Vai Sikahema can swallow almost anything, but apparently WCAU viewers can't.
That's why 'CAU news boss Chris Blackman has decided not to air a tape of Sikahema bravely nibbling horse rectum (we're not making this up) as a promotional stunt for NBC's loathsome Fear Factor.
Sikahema, along with reporters from NBC stations in St. Louis; Seattle; Grand Rapids, Mich.; and Oklahoma City, Okla., sampled it while visiting the Fear set in L.A. in October.
The idea was for the out-of-towners to run their tapes as local teasers for the Jan. 6 episode of Fear, to feature contestants eating the equine organ. For money. (We feel so much better.)
"We watched the tape and decided to go with our gut," says Blackman, a regular laugh riot. "It wasn't particularly appetizing."
Sports anchor-reporter Sikahema, a native of the South Pacific island Tonga, had no idea what was up when he walked onto the Fear set as part of an NBC junket.
"They wouldn't tell us anything," says the former Eagles kick returner. "They pulled out this pot of what looked like animal intestines - big, long, thick and stretching forever. I stood there, wondering what it was."
He didn't wonder long. Sikahema stepped up and proceeded to chew the then-revealed item. His heritage helped.
As a youngster in Tonga, "I grew up eating horse meat, raw fish, and everything on a pig from the hooves to the brain," says Sikahema, 40, a 'CAU staffer since 1994. (His family moved to Hawaii when he was 7.)
Stop me if you've heard this one: What do you call a Tongan on a horse? A vegetarian.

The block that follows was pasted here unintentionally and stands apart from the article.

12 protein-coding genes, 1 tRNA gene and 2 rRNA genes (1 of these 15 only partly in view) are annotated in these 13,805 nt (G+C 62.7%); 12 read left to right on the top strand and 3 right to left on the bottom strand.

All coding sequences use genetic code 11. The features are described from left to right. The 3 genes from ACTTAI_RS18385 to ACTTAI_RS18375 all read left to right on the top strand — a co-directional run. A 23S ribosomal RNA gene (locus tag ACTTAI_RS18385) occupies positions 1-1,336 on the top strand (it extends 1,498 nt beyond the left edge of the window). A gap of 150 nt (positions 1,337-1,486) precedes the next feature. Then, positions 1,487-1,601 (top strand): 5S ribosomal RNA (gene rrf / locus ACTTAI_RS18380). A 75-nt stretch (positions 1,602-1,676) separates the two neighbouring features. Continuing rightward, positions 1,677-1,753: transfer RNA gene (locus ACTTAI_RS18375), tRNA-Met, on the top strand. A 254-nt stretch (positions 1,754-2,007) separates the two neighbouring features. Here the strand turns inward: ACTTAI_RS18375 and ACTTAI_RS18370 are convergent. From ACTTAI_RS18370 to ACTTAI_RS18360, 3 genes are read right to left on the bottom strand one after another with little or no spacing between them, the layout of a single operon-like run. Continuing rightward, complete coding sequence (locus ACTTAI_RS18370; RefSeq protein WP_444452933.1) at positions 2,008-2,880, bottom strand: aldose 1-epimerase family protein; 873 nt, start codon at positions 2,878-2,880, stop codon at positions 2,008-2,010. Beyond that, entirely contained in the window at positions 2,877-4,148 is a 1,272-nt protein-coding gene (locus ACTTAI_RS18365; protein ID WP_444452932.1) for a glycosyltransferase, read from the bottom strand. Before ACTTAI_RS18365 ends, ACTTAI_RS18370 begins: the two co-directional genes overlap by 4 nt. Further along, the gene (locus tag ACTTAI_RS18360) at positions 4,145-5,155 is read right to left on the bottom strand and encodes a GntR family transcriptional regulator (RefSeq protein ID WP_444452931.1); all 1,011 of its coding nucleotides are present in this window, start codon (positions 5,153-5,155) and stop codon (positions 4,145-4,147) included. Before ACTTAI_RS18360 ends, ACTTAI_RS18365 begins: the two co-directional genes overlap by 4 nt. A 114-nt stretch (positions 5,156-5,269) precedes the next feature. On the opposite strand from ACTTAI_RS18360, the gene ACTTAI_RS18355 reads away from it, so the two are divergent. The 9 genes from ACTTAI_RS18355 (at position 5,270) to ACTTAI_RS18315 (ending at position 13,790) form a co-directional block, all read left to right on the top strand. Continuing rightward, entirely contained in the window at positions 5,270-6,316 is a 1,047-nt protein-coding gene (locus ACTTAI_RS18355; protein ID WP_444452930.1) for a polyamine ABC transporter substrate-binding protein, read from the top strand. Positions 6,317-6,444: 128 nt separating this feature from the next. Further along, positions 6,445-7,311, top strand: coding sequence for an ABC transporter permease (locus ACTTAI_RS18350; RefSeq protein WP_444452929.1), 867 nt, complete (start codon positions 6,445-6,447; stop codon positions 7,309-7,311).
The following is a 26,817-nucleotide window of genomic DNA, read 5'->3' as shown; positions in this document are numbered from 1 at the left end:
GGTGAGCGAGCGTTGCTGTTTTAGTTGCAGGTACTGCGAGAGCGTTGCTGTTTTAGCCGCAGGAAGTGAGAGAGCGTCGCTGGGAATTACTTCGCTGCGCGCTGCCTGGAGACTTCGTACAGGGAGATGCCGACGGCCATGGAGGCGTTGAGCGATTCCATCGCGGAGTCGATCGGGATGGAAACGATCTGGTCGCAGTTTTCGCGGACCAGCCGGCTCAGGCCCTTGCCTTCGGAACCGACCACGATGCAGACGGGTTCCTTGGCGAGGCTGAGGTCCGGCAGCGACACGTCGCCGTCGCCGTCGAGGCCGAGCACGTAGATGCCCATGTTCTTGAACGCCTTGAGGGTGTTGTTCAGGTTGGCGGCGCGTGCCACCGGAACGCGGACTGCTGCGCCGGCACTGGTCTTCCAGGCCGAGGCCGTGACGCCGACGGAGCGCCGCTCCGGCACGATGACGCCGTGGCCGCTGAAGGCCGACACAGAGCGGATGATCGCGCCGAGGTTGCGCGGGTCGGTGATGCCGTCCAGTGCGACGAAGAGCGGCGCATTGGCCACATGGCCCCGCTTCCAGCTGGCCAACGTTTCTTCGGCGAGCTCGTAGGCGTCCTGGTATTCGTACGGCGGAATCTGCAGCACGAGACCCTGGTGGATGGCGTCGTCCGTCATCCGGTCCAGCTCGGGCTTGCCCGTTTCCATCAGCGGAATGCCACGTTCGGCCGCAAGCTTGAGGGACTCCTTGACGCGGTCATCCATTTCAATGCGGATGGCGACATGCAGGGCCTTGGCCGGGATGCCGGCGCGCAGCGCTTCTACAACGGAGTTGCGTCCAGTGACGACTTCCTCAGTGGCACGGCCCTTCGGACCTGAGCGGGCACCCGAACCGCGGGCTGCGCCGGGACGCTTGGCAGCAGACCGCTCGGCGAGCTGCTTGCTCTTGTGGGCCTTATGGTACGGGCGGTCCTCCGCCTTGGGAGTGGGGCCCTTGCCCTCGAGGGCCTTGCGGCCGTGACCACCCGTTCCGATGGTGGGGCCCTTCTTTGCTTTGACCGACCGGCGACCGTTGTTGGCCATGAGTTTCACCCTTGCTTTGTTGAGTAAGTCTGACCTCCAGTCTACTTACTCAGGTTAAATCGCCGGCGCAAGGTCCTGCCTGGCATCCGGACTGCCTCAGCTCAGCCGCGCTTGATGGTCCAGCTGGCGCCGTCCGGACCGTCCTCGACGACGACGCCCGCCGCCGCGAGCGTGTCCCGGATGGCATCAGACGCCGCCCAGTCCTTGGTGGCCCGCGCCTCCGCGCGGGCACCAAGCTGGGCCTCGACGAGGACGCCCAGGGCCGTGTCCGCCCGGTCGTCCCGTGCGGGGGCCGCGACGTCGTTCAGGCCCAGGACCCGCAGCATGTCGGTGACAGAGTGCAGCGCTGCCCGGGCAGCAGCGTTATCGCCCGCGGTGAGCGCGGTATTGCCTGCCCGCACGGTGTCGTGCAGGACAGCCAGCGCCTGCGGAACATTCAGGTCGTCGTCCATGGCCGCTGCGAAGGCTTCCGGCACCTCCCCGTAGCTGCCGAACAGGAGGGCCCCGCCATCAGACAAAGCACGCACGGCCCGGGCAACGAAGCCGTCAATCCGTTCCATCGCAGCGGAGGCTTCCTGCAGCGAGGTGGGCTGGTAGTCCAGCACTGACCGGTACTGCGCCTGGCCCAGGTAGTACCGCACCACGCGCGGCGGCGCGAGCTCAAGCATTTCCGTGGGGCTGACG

As for digging into the "dish," "I wasn't at all intimidated," says Sikahema. "Ask the people I work with. I'm game. If people are eating it, I'll try it."
That doesn't mean he'll like it. The organ "was awful. Fatty. Chewy. Tasteless. I almost gagged, but I managed to get it down. Had the camera not been rolling, I might have thrown up."
Moral of the story: "People will literally do anything to get on TV and make money. Frankly, I'm afraid where this kind of thing is heading. It's not for family viewing, on any level."
Though he plans to make a copy of the tape for his personal archives, Sikahema is glad that viewers won't see it.
"It wouldn't be palatable for a family sitting down to dinner... . It's too gross. Besides, it would have been too hard to promote it."
Second time around? Who was that mystery man at WTXF last week?
Jeff Barnd, who went by Jeff Barnes as a WPVI reporter from 1985 to '88, stopped by Fox's Channel 29 to audition for the open coanchor spot on Good Day Philadelphia, news boss Scott Matthews confirms.
Barnd is 10 p.m. coanchor at Boston's WLVI, a WB affiliate. His resume includes stints in Baltimore; Portland, Maine; and Scranton.
He is one of several candidates in the hunt, Matthews says, but there's no front-runner. The Good Day slot has been vacant since Mike Jerrick left for Fox's New York station in October. Kerri-Lee Halkett coanchors.
During his time here, Barnd was best known for his high-profile romance with then-KYW anchor Terri Merryman.
When Barnd quit 'PVI in April 1988, he said one reason was that he had been ordered to remove a photo of Merryman - then his wife - from his office in Atlantic City.
"I must look out for my best interests," Barnd said at the time. "I signed a three-year deal with Channel 6. I signed a lifetime deal with Terri."
Four months later, Barnd and Merryman called it quits after seven months. He was her fourth husband.
Malina's move. Joshua Malina, an alum of Aaron Sorkin's Sports Night, has joined Sorkin's The West Wing as a series regular.
Malina will continue in the recurring role of Will Bailey, a campaign manager recruited to the White House as a speechwriter.